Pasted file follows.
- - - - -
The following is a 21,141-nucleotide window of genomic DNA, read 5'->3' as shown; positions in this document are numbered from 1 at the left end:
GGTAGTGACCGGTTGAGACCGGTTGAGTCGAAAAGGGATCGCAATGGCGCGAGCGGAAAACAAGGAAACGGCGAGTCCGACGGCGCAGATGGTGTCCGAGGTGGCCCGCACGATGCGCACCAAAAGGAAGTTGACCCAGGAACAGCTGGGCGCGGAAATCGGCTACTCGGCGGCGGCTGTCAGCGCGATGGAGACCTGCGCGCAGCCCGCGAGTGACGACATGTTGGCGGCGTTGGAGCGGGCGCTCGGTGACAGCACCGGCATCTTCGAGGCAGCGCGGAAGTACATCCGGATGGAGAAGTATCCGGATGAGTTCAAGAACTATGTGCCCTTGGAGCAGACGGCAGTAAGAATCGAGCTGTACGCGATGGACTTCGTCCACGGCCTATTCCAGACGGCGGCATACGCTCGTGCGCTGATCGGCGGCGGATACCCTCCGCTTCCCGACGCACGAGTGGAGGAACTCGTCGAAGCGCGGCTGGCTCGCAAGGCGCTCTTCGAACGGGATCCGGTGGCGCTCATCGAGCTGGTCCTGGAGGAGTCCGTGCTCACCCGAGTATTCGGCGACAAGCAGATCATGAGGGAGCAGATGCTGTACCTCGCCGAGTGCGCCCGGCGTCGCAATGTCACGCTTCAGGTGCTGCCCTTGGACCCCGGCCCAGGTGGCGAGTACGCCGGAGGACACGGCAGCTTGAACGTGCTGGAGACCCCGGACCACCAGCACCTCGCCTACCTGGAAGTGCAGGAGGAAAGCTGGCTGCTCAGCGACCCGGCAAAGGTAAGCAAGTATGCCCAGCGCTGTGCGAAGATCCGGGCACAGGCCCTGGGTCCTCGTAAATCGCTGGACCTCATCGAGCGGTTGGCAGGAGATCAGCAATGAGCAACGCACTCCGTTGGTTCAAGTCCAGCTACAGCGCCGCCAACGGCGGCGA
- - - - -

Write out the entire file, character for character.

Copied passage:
The following is a 21,141-nucleotide window of genomic DNA, read 5'->3' as shown; positions in this document are numbered from 1 at the left end:
GGTAGTGACCGGTTGAGACCGGTTGAGTCGAAAAGGGATCGCAATGGCGCGAGCGGAAAACAAGGAAACGGCGAGTCCGACGGCGCAGATGGTGTCCGAGGTGGCCCGCACGATGCGCACCAAAAGGAAGTTGACCCAGGAACAGCTGGGCGCGGAAATCGGCTACTCGGCGGCGGCTGTCAGCGCGATGGAGACCTGCGCGCAGCCCGCGAGTGACGACATGTTGGCGGCGTTGGAGCGGGCGCTCGGTGACAGCACCGGCATCTTCGAGGCAGCGCGGAAGTACATCCGGATGGAGAAGTATCCGGATGAGTTCAAGAACTATGTGCCCTTGGAGCAGACGGCAGTAAGAATCGAGCTGTACGCGATGGACTTCGTCCACGGCCTATTCCAGACGGCGGCATACGCTCGTGCGCTGATCGGCGGCGGATACCCTCCGCTTCCCGACGCACGAGTGGAGGAACTCGTCGAAGCGCGGCTGGCTCGCAAGGCGCTCTTCGAACGGGATCCGGTGGCGCTCATCGAGCTGGTCCTGGAGGAGTCCGTGCTCACCCGAGTATTCGGCGACAAGCAGATCATGAGGGAGCAGATGCTGTACCTCGCCGAGTGCGCCCGGCGTCGCAATGTCACGCTTCAGGTGCTGCCCTTGGACCCCGGCCCAGGTGGCGAGTACGCCGGAGGACACGGCAGCTTGAACGTGCTGGAGACCCCGGACCACCAGCACCTCGCCTACCTGGAAGTGCAGGAGGAAAGCTGGCTGCTCAGCGACCCGGCAAAGGTAAGCAAGTATGCCCAGCGCTGTGCGAAGATCCGGGCACAGGCCCTGGGTCCTCGTAAATCGCTGGACCTCATCGAGCGGTTGGCAGGAGATCAGCAATGAGCAACGCACTCCGTTGGTTCAAGTCCAGCTACAGCGCCGCCAACGGCGGCGA